While going through the familiar, yet daunting process of searching for suitable summer internships, the Trauma Clinical Programs Administrator, Kate Fitzpatrick, MSN, CRNP, offered me the chance to work with the trauma team to critically examine its clinical and administrative operations and make recommendations for improvement. This offer outshined all of the others for three particular reasons. One, I appreciated being approached by an administrator who specifically selected me for my skills and talents. (What can I say? It made me feel honored!)

Two, I would be the first intern ever hired by the trauma division. Hence, I would be granted significant autonomy and be in a position to offer valuable feedback. There was also positive pressure for me to perform well on my and Wharton’s behalf and set high standards for future interns.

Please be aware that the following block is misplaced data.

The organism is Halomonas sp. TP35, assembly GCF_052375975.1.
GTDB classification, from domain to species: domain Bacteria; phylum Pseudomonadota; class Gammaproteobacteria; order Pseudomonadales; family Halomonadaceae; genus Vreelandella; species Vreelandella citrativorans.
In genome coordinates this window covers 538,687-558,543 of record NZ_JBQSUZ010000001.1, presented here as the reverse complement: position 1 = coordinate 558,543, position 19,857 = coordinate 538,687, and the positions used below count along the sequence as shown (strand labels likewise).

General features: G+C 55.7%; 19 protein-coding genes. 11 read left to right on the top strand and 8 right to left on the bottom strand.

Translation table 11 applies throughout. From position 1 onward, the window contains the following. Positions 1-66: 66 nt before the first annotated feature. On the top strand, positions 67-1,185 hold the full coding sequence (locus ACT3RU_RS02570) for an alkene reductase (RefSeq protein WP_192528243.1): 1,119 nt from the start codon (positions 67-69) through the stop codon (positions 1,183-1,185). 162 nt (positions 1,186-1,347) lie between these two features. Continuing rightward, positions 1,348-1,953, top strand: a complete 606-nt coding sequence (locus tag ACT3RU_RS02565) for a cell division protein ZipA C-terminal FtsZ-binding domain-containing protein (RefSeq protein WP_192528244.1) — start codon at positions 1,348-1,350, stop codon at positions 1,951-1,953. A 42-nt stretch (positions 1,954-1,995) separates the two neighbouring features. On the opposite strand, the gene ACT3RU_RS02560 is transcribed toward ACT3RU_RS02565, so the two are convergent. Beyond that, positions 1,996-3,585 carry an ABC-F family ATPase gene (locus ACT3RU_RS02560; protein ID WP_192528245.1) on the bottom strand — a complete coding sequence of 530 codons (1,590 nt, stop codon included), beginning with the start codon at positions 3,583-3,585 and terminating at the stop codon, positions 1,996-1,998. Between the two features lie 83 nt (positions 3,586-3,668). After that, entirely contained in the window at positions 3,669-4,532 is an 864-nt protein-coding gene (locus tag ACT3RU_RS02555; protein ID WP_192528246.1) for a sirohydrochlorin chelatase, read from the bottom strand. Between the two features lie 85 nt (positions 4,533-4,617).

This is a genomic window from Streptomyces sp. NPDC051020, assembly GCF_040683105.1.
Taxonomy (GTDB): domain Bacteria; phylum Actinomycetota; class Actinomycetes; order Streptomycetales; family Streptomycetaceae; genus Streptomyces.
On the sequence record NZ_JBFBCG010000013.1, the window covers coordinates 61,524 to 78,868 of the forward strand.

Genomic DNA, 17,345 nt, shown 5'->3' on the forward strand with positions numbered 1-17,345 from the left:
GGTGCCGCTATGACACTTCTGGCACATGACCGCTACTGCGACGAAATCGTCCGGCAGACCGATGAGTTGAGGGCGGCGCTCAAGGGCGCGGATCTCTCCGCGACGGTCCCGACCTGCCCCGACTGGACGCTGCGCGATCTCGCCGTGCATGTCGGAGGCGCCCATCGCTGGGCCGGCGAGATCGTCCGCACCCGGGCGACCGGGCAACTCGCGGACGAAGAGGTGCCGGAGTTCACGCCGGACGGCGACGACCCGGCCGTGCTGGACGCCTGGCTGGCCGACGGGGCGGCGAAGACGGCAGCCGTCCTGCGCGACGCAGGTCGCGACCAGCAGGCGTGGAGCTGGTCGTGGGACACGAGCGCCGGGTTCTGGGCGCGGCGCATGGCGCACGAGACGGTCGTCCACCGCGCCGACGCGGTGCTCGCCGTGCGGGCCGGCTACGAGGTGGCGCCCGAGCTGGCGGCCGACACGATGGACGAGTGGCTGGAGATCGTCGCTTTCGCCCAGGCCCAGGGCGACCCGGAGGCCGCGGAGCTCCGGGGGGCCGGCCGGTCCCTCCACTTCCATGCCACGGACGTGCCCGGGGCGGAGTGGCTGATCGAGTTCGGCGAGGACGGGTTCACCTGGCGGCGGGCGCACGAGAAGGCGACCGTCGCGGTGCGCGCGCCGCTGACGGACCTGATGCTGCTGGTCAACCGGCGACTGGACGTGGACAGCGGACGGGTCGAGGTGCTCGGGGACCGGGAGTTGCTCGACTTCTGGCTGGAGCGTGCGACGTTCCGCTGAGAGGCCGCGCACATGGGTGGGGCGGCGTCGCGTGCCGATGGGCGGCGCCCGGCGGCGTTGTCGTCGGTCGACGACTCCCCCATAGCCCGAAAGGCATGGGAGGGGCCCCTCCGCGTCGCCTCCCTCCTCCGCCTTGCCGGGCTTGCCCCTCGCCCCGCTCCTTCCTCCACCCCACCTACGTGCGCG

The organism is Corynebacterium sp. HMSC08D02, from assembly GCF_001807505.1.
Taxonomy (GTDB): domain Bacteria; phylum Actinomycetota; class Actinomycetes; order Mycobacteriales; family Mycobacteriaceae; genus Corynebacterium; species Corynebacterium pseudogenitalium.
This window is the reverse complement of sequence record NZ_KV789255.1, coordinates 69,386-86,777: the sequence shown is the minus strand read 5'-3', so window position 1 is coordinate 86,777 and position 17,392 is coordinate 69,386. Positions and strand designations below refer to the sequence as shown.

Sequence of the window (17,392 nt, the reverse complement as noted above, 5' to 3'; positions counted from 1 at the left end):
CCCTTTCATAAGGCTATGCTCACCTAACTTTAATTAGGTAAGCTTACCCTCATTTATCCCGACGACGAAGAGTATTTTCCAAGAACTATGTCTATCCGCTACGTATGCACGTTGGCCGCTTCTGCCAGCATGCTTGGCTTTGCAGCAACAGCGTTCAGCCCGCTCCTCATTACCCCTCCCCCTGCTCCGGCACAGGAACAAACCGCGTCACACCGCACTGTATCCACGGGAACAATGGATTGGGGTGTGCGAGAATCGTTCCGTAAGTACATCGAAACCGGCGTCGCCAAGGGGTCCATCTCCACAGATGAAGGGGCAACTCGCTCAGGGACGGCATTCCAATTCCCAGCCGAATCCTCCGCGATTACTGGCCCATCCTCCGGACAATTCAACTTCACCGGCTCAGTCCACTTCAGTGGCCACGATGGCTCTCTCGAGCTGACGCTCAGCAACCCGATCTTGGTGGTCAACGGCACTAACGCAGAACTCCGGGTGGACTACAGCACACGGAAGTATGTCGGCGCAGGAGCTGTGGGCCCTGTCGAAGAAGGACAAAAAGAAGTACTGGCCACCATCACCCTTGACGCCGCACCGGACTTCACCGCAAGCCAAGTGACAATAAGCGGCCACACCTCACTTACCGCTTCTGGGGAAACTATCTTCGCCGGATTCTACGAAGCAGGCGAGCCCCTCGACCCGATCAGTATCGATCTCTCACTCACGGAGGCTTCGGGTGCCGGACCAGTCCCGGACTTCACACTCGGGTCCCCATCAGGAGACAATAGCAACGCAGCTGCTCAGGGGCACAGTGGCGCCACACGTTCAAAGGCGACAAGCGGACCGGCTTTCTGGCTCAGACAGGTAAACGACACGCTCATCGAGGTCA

Three, I would not have to choose between the suit jacket and the lab coat. The internship created somewhat of a “dual role” which would allow me to wear both. I would function primarily as the “consultant,” observing specified aspects of the trauma program, attending closed administrative meetings, and shadowing administrators both at HUP and other facilities within the University of Pennsylvania Health System (UPHS). My secondary role would be likened to that of a “physician-in-training,” granting me access to all of the patient care and operating units as well as the research meetings.

My supervisors, Dr. John Pryor and Kate, had several projects for me to get involved in. As the “consultant,” the first and most important was a leadership transition analysis. I started at the time when Dr. Patrick Reilly and Dr. John Pryor were moving into their new roles as Vice-Chief and Director of the Trauma Program.